Donald TrumpDonald TrumpOvernight Energy: Trump set to sign offshore drilling order Bush ethics lawyer: Trump should strip Flynn of military title Dems might begin again with Kamala Harris and California MORE reportedly placed fourth in the precinct for Liberty University in Virginia despite an endorsement from Jerry Falwell Jr., the school's president.
Sen. Marco RubioMarco RubioOvernight Defense: Commander calls North Korea crisis 'worst' he's seen | Trump signs VA order | Dems push Trump to fill national security posts What’s with Trump’s spelling mistakes? Boeing must be stopped from doing business with Iran MORE (R-Fla.) took first with 44 percent support in Liberty's precinct and 513 votes, followed by Sen. Ted CruzTed CruzNet neutrality fight descends into trench warfare Secret Service: No guns at Trump NRA speech Cruz: Breaking up 9th Circuit Court ‘a possibility’ MORE (R-Texas) at 33 percent, Ben Carson at 14 percent and Trump at 8 percent.
Falwell's January endorsement of Trump sparked controversy, with alumni privately voicing frustration at the decision.
The student body president and vice president also publicly backed Rubio ahead of voting on Tuesday.
Cruz launched his White House bid last year at the evangelical school, which also saw visits from Trump, former Florida Gov. Jeb Bush (R) and Democratic candidate Sen. Bernie SandersBernie SandersOvernight Energy: Trump set to sign offshore drilling order Meghan McCain: Obama 'a dirty capitalist like the rest of us' Dems might begin again with Kamala Harris and California MORE (I-Vt.).
The chairman of Liberty University's executive committee decried Falwell's endorsement of Trump for a story published on Super Tuesday.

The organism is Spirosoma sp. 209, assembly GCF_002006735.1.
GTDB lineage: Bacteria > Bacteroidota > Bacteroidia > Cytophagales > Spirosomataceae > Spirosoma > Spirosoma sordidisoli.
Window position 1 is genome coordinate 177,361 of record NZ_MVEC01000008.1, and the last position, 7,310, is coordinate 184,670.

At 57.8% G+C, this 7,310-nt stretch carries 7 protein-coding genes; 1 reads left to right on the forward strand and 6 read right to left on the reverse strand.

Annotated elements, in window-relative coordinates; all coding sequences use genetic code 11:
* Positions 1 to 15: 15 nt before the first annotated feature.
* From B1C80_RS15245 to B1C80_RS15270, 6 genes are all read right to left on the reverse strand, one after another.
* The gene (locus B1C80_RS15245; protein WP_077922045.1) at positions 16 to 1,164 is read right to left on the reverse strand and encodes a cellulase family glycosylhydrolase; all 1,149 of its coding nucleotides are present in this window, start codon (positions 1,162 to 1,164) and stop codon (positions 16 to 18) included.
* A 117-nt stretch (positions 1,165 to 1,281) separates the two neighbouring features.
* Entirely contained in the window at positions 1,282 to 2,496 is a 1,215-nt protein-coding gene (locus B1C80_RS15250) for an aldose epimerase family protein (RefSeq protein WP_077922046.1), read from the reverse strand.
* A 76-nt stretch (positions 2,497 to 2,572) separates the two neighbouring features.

“Donald Trump is the only candidate who has dealt almost exclusively in the politics of personal insult,” Mark DeMoss, who sits on the school's board, told The Washington Post.
He referred to controversy from over the weekend when Trump failed to directly disavow former Ku Klux Klan Grand Wizard David Duke in an interview.
“I’ve been concerned for Liberty University for a couple of months now, and I’ve held my tongue," DeMoss said.
“I think a lot of what we’ve seen from Donald Trump will prove to be difficult to explain by evangelicals who have backed him," he continued. "Watching last weekend’s escapades about the KKK, I don’t see how an evangelical backer can feel good about that.”
Falwell told the Post that he found the objections to his endorsement "puzzling" and disappointing.
“Any time you support a candidate, and you’re an official at a university, you just have to accept the fact that a large percentage of the community is not going to agree with you," Falwell said.
"I think our community is mature enough that they understand that all the administrators and faculty have their own personal political views."